Just months later, in April 1967, as two mules were almost finished (one with the manual and the other with the standard overdrive transmission) management ordered that no further prototypes would be necessary. Without further explanation, BMC then cancelled the entire project with the two pre-production cars not quite completed. According to Geoffrey Healey, “BMC was running out of money [and] in a very bad way … Unbeknown to us and to BMC, Rolls Royce had suspected that BMC wouldn’t he taking its full allocation of engines, and had got rid of a lot of tooling, so it wasn’t really in a position to start immediate production of the engine – certain critical castings weren’t available.”
No doubt the position of the car as a rival to Jaguar was also a factor that weighed against it as William Lyons wanted no internal competition for the E-Type and its eventual successor. The price of the Austin-Healey 4000 would have undercut its rival from Coventry and likely also poached customers from MG and Triumph seeking to stretch their budget for such an enviable product.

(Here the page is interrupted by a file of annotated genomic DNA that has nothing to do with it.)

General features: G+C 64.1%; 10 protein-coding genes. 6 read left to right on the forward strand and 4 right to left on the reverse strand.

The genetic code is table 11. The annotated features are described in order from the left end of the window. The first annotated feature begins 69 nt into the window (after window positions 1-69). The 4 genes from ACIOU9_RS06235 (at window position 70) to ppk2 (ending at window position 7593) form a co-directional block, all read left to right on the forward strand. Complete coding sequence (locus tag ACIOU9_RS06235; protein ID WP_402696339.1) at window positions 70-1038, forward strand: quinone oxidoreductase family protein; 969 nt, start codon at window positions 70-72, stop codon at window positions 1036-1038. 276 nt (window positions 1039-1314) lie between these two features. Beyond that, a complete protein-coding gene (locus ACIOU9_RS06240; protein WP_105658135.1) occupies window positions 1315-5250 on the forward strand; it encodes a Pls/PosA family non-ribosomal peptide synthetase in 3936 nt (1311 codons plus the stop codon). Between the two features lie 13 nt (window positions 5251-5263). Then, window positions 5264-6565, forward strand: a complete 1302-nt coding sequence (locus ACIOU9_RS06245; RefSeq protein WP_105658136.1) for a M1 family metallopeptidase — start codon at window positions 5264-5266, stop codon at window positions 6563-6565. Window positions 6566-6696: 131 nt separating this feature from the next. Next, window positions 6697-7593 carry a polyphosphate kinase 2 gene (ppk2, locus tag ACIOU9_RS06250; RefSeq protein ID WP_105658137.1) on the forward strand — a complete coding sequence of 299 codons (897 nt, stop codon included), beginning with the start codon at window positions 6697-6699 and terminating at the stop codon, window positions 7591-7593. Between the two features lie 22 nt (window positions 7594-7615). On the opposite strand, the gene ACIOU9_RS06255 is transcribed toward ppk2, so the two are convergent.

With one car finished – the first prototype 4000 – and two nearly so, plus four additional chassis, the project reached an ignominious end. The two almost finished cars were finished in slap-dash fashion to a middling standard. The 3 finished cars were sold off to various collectors and friends of Warwick where they have survived to the 21st century (one is located at the Healey museum in the Netherlands).
What could have been is a question that befuddles many British sports car enthusiasts but Austin-Healey’s demise is a regret that still haunts us today. John Greenleaf Whitter is right, it might have been just plain sucks.
Images courtesy of the Healey Museum, Storm Williams, British Motoring Journal and Classic and Sportscar.